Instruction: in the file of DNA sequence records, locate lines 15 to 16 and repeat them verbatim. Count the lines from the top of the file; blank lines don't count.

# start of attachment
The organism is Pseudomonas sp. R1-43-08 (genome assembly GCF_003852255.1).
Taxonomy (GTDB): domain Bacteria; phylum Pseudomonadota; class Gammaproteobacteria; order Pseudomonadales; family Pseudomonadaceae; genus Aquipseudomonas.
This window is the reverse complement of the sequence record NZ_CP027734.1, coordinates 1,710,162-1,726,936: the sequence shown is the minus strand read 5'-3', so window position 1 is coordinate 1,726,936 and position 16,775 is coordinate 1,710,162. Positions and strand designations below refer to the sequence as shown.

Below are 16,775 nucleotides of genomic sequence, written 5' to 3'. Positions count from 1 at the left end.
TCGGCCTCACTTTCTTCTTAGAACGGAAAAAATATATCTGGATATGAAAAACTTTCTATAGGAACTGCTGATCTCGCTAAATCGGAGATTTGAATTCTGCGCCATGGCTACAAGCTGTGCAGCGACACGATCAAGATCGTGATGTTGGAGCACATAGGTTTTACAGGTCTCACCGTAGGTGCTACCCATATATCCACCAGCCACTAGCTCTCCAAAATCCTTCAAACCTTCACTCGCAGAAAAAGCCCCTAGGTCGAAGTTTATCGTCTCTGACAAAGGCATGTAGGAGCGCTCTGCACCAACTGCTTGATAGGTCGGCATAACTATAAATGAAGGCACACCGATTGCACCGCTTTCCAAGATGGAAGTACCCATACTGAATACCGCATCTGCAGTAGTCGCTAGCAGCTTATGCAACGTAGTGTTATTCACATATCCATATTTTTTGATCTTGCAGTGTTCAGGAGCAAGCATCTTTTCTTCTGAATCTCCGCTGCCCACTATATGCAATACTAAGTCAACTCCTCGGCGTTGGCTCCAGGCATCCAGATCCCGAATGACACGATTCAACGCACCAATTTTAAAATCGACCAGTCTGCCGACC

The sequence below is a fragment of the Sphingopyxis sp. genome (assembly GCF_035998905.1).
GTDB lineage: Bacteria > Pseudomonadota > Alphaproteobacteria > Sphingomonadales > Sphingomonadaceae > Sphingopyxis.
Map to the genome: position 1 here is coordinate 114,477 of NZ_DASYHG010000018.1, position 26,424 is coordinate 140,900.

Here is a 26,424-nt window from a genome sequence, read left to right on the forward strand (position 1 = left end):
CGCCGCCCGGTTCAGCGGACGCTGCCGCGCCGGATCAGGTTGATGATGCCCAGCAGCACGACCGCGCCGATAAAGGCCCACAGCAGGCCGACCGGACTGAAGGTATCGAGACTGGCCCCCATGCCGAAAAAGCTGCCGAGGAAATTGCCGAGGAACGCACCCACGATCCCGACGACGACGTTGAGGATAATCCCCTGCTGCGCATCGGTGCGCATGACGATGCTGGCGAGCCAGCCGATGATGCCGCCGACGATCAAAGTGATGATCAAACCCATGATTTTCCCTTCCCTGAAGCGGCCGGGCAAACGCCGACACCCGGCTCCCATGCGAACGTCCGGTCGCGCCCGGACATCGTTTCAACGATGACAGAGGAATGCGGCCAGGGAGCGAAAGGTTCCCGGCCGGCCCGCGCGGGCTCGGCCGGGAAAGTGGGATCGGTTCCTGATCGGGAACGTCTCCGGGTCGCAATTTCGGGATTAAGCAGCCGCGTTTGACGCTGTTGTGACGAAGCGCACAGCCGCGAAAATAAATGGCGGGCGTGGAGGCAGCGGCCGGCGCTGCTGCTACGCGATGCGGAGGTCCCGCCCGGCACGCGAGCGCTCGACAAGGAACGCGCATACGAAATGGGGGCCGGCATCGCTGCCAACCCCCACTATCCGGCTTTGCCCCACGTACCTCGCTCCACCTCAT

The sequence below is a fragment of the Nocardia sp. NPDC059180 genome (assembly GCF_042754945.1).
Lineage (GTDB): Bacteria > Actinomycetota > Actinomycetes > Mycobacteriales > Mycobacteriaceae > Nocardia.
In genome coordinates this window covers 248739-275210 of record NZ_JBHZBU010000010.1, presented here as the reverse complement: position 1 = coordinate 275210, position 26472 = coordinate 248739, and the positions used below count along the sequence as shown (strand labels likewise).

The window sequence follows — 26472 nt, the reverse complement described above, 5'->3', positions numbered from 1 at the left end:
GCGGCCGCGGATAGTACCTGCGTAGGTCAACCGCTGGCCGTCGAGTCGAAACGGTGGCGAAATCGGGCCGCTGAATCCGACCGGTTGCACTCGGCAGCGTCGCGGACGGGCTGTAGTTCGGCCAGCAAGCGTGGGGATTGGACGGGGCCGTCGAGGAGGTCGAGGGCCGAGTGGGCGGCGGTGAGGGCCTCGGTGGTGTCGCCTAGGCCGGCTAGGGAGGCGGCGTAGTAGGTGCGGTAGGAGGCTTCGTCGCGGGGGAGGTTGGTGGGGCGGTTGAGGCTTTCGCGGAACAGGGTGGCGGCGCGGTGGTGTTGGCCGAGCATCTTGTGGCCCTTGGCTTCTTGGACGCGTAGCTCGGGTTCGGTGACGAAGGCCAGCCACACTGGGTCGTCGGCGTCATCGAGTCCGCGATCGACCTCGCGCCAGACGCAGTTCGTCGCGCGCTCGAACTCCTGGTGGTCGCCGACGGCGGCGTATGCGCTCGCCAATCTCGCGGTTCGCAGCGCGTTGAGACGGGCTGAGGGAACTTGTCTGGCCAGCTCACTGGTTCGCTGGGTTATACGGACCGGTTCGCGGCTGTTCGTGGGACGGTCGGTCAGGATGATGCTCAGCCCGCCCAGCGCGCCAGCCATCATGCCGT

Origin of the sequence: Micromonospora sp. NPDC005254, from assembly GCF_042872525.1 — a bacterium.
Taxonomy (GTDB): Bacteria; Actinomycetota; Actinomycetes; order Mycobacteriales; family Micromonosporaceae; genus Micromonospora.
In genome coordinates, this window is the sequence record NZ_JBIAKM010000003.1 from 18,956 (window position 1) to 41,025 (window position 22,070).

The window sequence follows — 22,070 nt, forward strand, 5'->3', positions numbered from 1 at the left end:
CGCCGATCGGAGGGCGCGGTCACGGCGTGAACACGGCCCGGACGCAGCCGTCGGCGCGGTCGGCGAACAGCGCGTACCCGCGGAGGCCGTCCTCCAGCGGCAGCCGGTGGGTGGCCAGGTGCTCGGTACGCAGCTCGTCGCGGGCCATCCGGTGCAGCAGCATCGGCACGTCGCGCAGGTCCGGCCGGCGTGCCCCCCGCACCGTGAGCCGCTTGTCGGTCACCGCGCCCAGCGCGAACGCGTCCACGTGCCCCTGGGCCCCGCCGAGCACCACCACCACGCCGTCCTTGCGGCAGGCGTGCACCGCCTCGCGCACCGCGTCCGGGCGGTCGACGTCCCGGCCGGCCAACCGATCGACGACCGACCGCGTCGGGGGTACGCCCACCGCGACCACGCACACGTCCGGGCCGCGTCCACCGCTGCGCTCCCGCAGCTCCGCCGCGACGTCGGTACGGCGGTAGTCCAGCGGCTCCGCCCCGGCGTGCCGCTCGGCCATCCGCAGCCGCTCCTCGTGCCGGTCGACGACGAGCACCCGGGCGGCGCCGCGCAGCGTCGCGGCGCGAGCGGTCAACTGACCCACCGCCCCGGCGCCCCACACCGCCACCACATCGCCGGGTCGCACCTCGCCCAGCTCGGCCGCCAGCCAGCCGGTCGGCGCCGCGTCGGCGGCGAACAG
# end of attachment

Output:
GCGGCCGCGGATAGTACCTGCGTAGGTCAACCGCTGGCCGTCGAGTCGAAACGGTGGCGAAATCGGGCCGCTGAATCCGACCGGTTGCACTCGGCAGCGTCGCGGACGGGCTGTAGTTCGGCCAGCAAGCGTGGGGATTGGACGGGGCCGTCGAGGAGGTCGAGGGCCGAGTGGGCGGCGGTGAGGGCCTCGGTGGTGTCGCCTAGGCCGGCTAGGGAGGCGGCGTAGTAGGTGCGGTAGGAGGCTTCGTCGCGGGGGAGGTTGGTGGGGCGGTTGAGGCTTTCGCGGAACAGGGTGGCGGCGCGGTGGTGTTGGCCGAGCATCTTGTGGCCCTTGGCTTCTTGGACGCGTAGCTCGGGTTCGGTGACGAAGGCCAGCCACACTGGGTCGTCGGCGTCATCGAGTCCGCGATCGACCTCGCGCCAGACGCAGTTCGTCGCGCGCTCGAACTCCTGGTGGTCGCCGACGGCGGCGTATGCGCTCGCCAATCTCGCGGTTCGCAGCGCGTTGAGACGGGCTGAGGGAACTTGTCTGGCCAGCTCACTGGTTCGCTGGGTTATACGGACCGGTTCGCGGCTGTTCGTGGGACGGTCGGTCAGGATGATGCTCAGCCCGCCCAGCGCGCCAGCCATCATGCCGT

Origin of the sequence: Micromonospora sp. NPDC005254, from assembly GCF_042872525.1 — a bacterium.